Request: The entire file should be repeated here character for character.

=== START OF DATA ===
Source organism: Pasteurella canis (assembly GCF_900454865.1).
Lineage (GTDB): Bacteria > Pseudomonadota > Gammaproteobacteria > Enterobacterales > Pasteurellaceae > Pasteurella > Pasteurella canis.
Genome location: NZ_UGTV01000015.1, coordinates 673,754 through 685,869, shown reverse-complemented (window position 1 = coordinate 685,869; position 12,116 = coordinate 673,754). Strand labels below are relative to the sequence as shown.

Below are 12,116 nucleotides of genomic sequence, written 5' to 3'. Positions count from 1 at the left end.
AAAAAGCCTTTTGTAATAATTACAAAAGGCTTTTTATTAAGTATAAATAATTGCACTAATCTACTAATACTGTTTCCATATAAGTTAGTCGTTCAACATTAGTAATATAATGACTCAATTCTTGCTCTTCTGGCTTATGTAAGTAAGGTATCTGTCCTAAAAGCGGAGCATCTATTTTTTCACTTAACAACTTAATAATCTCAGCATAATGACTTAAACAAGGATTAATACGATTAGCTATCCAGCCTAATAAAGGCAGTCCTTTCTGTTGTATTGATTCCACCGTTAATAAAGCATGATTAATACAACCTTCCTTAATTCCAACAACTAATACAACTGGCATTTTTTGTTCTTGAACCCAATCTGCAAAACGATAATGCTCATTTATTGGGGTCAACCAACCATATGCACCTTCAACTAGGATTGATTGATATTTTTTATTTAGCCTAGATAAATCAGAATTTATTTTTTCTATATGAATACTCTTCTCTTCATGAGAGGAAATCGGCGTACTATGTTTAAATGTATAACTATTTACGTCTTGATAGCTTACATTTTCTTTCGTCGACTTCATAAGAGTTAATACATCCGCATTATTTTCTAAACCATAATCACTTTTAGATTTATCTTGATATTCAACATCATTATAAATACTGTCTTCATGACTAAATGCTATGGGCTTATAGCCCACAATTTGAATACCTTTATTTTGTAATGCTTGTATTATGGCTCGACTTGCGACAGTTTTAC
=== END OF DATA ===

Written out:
Source organism: Pasteurella canis (assembly GCF_900454865.1).
Lineage (GTDB): Bacteria > Pseudomonadota > Gammaproteobacteria > Enterobacterales > Pasteurellaceae > Pasteurella > Pasteurella canis.
Genome location: NZ_UGTV01000015.1, coordinates 673,754 through 685,869, shown reverse-complemented (window position 1 = coordinate 685,869; position 12,116 = coordinate 673,754). Strand labels below are relative to the sequence as shown.

Below are 12,116 nucleotides of genomic sequence, written 5' to 3'. Positions count from 1 at the left end.
AAAAAGCCTTTTGTAATAATTACAAAAGGCTTTTTATTAAGTATAAATAATTGCACTAATCTACTAATACTGTTTCCATATAAGTTAGTCGTTCAACATTAGTAATATAATGACTCAATTCTTGCTCTTCTGGCTTATGTAAGTAAGGTATCTGTCCTAAAAGCGGAGCATCTATTTTTTCACTTAACAACTTAATAATCTCAGCATAATGACTTAAACAAGGATTAATACGATTAGCTATCCAGCCTAATAAAGGCAGTCCTTTCTGTTGTATTGATTCCACCGTTAATAAAGCATGATTAATACAACCTTCCTTAATTCCAACAACTAATACAACTGGCATTTTTTGTTCTTGAACCCAATCTGCAAAACGATAATGCTCATTTATTGGGGTCAACCAACCATATGCACCTTCAACTAGGATTGATTGATATTTTTTATTTAGCCTAGATAAATCAGAATTTATTTTTTCTATATGAATACTCTTCTCTTCATGAGAGGAAATCGGCGTACTATGTTTAAATGTATAACTATTTACGTCTTGATAGCTTACATTTTCTTTCGTCGACTTCATAAGAGTTAATACATCCGCATTATTTTCTAAACCATAATCACTTTTAGATTTATCTTGATATTCAACATCATTATAAATACTGTCTTCATGACTAAATGCTATGGGCTTATAGCCCACAATTTGAATACCTTTATTTTGTAATGCTTGTATTATGGCTCGACTTGCGACAGTTTTAC